Construction and Evaluation of a Novel Recombinant T Cell Epitope-Based Vaccine against Coccidioidomycosis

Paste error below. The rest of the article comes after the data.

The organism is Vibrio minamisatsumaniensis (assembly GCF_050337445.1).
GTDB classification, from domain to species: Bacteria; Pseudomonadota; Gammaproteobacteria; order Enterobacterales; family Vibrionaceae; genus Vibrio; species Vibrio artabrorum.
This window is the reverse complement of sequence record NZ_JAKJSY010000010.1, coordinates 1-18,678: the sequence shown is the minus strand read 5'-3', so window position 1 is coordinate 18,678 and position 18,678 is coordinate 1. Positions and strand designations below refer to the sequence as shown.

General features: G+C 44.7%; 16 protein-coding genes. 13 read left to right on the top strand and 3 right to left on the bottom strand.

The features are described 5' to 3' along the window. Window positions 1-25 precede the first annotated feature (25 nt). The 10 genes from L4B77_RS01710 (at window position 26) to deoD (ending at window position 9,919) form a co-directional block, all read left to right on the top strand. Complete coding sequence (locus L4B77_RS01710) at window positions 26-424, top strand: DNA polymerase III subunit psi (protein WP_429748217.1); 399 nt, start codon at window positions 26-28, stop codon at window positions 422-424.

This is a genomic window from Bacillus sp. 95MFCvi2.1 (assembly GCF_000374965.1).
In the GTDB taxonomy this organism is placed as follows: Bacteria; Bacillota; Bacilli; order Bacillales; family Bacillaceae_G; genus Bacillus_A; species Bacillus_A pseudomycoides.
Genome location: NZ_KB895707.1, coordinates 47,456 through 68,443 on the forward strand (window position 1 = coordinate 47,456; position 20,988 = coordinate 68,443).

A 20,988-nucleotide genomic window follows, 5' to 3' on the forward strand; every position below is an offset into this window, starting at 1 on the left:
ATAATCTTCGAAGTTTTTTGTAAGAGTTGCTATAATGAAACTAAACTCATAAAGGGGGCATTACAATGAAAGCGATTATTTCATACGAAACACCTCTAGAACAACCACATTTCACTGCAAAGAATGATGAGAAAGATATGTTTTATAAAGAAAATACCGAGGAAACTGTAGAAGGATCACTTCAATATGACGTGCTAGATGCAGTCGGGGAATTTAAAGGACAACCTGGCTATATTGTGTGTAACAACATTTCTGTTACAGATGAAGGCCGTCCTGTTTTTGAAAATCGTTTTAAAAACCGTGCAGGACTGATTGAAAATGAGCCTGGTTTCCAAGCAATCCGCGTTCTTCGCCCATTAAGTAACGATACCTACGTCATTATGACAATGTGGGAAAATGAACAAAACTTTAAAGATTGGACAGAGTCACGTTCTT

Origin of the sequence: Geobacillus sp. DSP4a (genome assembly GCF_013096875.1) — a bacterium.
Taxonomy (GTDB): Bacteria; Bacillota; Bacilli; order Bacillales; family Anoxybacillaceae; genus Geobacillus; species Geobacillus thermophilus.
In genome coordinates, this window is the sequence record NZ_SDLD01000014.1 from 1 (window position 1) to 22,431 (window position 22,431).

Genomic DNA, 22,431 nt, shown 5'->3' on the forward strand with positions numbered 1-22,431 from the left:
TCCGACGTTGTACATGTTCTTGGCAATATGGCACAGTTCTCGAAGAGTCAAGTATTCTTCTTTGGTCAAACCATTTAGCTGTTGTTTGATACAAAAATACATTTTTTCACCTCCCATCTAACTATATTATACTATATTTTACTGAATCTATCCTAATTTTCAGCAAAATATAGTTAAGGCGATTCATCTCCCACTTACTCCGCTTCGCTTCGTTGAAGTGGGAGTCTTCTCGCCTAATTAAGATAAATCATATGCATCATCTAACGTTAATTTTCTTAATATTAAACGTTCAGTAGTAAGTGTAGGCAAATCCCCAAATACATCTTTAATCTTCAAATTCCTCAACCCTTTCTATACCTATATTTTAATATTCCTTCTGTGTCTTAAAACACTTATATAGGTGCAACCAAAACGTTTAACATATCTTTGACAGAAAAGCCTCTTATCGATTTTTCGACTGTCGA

Clinical and animal studies of coccidioidomycosis have demonstrated that activated CD4+ T lymphocytes are essential for protection against this fungal respiratory disease. We previously reported a vaccine against Coccidioides infection which contained three recombinant CD4+ T cell-reactive proteins and induced a robust, protective immune response in mice. Due to the anticipated high cost of production and clinical assessment of this multivalent vaccine, we generated a single protein which contained immunodominant T cell epitopes of the three polypeptides. Epitopes were initially identified by computational prediction of their ability to bind promiscuously to human major histocompatibility complex class II (MHC II) molecules. Cellular immunoassays confirmed the immunogenicity of the synthesized epitope peptides, while in vitro binding assays revealed a range of peptide affinity for MHC II. A DNA construct was synthesized for bacterial expression of a recombinant protein vaccine which contained five epitopes with the highest affinity for human MHC II, each fused with leader and spacer peptides proposed to optimize epitope processing and presentation to T cell receptors. Recall assays of immune T lymphocytes obtained from human MHC II-expressing HLA-DR4 transgenic mice confirmed that 4 of the 5 epitope peptides were processed. Mice immunized with the epitope-based vaccine admixed with a synthetic oligodeoxynucleotide adjuvant or loaded into yeast glucan particles and then challenged intranasally with Coccidioides showed early lung infiltration of activated T helper-1 (Th1), Th2, and Th17 cells, elevated gamma interferon (IFN-γ) and interleukin (IL)-17 production, significant reduction of fungal burden, and prolongation of survival compared to nonvaccinated mice. This is the first report of an epitope-based vaccine against coccidioidomycosis.